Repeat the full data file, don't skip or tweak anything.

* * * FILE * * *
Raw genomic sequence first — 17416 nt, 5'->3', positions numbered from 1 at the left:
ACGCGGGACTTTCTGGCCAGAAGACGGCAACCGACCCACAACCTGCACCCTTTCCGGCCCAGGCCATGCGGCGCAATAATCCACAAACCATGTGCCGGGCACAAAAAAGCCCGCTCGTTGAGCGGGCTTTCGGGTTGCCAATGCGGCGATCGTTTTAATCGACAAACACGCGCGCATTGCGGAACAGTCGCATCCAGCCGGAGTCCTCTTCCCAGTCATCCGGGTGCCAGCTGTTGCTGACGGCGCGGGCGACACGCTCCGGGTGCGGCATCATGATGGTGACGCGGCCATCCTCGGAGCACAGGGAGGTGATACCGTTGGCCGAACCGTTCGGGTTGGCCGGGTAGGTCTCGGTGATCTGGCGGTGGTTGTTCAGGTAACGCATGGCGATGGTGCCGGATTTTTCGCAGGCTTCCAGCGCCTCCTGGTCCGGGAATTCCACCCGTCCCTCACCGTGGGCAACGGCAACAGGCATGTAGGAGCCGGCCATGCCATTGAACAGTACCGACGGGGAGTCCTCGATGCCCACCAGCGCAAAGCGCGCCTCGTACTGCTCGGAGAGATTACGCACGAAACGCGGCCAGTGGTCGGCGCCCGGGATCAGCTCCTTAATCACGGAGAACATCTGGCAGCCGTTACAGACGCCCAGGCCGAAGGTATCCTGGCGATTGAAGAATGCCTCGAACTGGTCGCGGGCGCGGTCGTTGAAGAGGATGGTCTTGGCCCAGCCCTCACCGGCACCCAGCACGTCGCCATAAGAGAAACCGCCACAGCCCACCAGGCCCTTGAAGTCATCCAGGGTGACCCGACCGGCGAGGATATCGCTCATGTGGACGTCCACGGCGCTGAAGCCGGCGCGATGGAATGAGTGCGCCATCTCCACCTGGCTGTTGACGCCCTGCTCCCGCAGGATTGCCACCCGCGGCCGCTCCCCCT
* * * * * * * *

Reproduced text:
Raw genomic sequence first — 17416 nt, 5'->3', positions numbered from 1 at the left:
ACGCGGGACTTTCTGGCCAGAAGACGGCAACCGACCCACAACCTGCACCCTTTCCGGCCCAGGCCATGCGGCGCAATAATCCACAAACCATGTGCCGGGCACAAAAAAGCCCGCTCGTTGAGCGGGCTTTCGGGTTGCCAATGCGGCGATCGTTTTAATCGACAAACACGCGCGCATTGCGGAACAGTCGCATCCAGCCGGAGTCCTCTTCCCAGTCATCCGGGTGCCAGCTGTTGCTGACGGCGCGGGCGACACGCTCCGGGTGCGGCATCATGATGGTGACGCGGCCATCCTCGGAGCACAGGGAGGTGATACCGTTGGCCGAACCGTTCGGGTTGGCCGGGTAGGTCTCGGTGATCTGGCGGTGGTTGTTCAGGTAACGCATGGCGATGGTGCCGGATTTTTCGCAGGCTTCCAGCGCCTCCTGGTCCGGGAATTCCACCCGTCCCTCACCGTGGGCAACGGCAACAGGCATGTAGGAGCCGGCCATGCCATTGAACAGTACCGACGGGGAGTCCTCGATGCCCACCAGCGCAAAGCGCGCCTCGTACTGCTCGGAGAGATTACGCACGAAACGCGGCCAGTGGTCGGCGCCCGGGATCAGCTCCTTAATCACGGAGAACATCTGGCAGCCGTTACAGACGCCCAGGCCGAAGGTATCCTGGCGATTGAAGAATGCCTCGAACTGGTCGCGGGCGCGGTCGTTGAAGAGGATGGTCTTGGCCCAGCCCTCACCGGCACCCAGCACGTCGCCATAAGAGAAACCGCCACAGCCCACCAGGCCCTTGAAGTCATCCAGGGTGACCCGACCGGCGAGGATATCGCTCATGTGGACGTCCACGGCGCTGAAGCCGGCGCGATGGAATGAGTGCGCCATCTCCACCTGGCTGTTGACGCCCTGCTCCCGCAGGATTGCCACCCGCGGCCGCTCCCCCT